vational studies with small-scale experiments to account for the influence of heterogeneities on the outcome of nonlinear interactions. Alternatively, models or experiments can be used to directly examine the effects of changing levels of variance and to determine the importance of different sources of heterogeneity in different systems. Three of the contributions illustrate ways to account for effects of increasing heterogeneity and non-linearities. Melbourne and Chesson use scale-transition theory to develop an expression for regional population dynamics that accounts for non-linear local density dependence and spatial heterogeneity in resources. Incorporating spatial variances and covariances, they predict the regional responses of caddisfly populations to riffle disturbance regimes. Inouye describes data collected at two nested spatial scales on the variances and covariances of distributions of competitors in a patchy and ephemeral habitat. These data are used to parameterize a model for the regional population dynamics of these competitors that includes spatial heterogeneity at both spatial scales. Helms and Hunter show that using observed spatial variation in local population growth parameters can produce regional population dynamics that are different from those obtained using average parameter values. A second hurdle in scaling up is that at larger scales, one is likely to encounter additional species or habitats within the domain of the study. In moving from studying a single species or pair of species interacting within a microcosm to studying the same species and interaction embedded in a landscape, the indirect effects of additional species may swamp whatever direct effects were measured in the microcosm. To address these problems, we need to include information on how species pools change as the spatial scales of studies increases. Srivastava addresses the relative roles of local biotic interactions and regional abiotic influences in aquatic treehole communities across a range of spatial scales and levels of diversity. Although local treehole communities are similarly structured around the world, communities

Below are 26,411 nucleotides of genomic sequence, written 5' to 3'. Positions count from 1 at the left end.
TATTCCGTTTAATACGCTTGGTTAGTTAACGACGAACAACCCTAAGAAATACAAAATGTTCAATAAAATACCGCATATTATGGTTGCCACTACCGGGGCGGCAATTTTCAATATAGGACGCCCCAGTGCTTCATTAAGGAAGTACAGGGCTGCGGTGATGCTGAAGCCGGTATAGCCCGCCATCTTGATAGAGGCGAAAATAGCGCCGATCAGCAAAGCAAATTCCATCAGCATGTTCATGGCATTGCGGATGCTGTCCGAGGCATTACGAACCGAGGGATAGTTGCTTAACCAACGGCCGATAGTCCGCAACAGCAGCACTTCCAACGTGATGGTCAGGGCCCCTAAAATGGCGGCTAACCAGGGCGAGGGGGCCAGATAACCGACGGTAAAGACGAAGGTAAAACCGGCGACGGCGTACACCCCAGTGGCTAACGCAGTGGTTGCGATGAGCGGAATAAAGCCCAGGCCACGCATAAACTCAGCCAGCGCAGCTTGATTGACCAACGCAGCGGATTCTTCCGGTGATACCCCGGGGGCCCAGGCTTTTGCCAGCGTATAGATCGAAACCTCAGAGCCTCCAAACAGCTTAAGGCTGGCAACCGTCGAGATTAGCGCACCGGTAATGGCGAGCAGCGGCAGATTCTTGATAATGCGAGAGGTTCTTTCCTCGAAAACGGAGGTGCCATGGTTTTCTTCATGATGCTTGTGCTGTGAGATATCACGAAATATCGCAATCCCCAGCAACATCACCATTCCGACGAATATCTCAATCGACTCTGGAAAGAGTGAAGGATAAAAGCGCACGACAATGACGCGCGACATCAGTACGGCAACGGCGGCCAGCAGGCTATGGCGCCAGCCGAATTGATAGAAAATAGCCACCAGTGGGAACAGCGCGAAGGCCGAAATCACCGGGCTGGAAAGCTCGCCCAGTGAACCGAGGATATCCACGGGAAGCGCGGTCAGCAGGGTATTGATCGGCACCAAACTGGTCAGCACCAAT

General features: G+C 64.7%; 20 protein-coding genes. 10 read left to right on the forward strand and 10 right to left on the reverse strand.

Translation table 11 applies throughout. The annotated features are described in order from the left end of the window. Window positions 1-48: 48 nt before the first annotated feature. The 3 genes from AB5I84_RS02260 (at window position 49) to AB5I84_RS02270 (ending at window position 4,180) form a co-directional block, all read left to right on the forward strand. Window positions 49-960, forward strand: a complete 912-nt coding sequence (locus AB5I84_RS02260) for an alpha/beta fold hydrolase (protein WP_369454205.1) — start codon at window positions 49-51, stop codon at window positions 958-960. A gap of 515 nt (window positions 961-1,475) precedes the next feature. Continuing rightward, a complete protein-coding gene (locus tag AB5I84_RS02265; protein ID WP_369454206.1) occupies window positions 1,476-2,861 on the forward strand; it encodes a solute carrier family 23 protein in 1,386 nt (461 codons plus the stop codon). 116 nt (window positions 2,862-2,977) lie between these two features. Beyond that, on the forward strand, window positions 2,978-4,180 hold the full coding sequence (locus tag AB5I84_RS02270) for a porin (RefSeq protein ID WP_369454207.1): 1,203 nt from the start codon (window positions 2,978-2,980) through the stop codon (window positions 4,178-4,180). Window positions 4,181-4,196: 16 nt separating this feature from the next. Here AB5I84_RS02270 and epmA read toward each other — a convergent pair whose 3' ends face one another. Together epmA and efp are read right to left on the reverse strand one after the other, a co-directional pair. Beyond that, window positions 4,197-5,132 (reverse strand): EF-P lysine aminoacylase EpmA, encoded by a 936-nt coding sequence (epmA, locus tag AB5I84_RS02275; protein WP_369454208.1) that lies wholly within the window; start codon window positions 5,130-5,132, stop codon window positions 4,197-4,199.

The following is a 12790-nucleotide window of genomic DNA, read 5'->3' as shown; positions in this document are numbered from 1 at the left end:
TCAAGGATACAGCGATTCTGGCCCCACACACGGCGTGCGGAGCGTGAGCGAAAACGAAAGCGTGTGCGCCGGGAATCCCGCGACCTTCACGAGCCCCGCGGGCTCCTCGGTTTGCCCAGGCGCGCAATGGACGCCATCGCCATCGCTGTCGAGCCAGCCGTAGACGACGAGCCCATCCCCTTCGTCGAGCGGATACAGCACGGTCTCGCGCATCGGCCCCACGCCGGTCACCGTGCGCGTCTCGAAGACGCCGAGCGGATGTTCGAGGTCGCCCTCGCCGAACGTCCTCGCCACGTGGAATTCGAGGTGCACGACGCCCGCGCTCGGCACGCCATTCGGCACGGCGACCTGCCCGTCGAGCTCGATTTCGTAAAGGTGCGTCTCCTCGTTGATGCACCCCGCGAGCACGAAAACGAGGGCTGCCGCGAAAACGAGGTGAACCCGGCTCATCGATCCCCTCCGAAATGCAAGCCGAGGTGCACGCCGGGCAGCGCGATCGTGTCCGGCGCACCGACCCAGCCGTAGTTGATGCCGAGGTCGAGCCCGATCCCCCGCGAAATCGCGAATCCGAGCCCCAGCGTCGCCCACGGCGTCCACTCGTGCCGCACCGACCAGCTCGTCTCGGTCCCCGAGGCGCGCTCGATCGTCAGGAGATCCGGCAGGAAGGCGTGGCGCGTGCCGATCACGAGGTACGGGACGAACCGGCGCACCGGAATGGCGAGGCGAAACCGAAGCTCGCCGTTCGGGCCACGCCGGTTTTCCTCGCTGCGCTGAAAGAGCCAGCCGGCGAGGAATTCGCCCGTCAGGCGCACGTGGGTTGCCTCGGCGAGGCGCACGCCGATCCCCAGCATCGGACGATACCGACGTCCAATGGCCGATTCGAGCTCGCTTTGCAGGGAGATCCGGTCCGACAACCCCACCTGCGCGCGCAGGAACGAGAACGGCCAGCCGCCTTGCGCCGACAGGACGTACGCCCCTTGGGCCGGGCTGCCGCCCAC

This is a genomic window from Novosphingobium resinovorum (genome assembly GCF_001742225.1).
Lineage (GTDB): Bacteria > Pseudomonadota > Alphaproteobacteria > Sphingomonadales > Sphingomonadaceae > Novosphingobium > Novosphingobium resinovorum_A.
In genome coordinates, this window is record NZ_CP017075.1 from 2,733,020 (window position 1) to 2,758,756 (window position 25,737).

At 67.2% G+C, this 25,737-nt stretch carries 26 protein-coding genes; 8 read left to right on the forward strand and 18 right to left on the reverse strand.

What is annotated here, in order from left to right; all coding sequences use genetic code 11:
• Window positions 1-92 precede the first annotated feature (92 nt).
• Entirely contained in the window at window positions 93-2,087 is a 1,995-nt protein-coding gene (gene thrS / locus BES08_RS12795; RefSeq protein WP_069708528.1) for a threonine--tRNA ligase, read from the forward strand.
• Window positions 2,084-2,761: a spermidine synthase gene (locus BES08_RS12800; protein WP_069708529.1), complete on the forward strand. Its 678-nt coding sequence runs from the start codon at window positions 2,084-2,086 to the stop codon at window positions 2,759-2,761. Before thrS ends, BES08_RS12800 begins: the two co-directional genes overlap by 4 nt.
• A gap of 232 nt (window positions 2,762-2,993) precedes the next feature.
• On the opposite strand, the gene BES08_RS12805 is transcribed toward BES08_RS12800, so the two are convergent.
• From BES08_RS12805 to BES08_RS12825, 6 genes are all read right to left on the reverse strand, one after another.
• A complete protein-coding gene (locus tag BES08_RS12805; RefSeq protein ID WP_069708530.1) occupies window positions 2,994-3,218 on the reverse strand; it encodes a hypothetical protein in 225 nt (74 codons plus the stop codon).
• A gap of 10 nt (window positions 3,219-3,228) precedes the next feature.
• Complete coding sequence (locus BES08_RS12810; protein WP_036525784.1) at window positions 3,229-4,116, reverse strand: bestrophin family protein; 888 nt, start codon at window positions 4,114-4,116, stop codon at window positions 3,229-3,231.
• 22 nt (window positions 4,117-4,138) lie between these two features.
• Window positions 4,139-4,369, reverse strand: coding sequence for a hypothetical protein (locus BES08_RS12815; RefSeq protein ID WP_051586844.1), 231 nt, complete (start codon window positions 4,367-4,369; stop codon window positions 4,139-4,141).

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that draw from different species pools do not respond similarly to drought stresses. This study illustrates the challenge, perhaps insurmountable, to scaling up ecological predictions that is presented by changing species pools across scales. Finally, few ecologists have addressed population and community level effects of individual behaviors whose expression changes with spatial scale. In particular, habitat or microhabitat preferences may emerge that affect how individuals experience heterogeneities in their environment. Better knowledge of a species’ natural history and use of dimensional analyses may allow minimizing artifacts due to smaller-scale experimental arenas, or anticipating behavioral shifts and incorporating them into predictions of dynamics at larger scales. Petersen and Englund illustrate guidelines for designing experimental arenas that minimize experimental artifacts in behaviors and physical processes affecting species interactions. Use

of these dimensional approaches may help to remove some barriers to scaling up by increasing the realism of smaller-scale experiments. Schmitz uses data from two plant–herbivore systems with different characteristic spatial scales to show that the trade-off between foraging and predation risk avoidance can be a relatively scaleindependent principle, useful for scaling up from small scale experiments to landscape management. Our hope is that this collection of papers will illustrate a variety of approaches to making predictions about large-scale phenomena from data collected at smaller, more experimentally tractable scales. These studies include work on competition, predation, community properties and single-species dynamics in both terrestrial and aquatic species from a variety of taxonomic groups, underscoring the fact that the goal of scaling up inferences in ecology spans all subdisciplines in our field.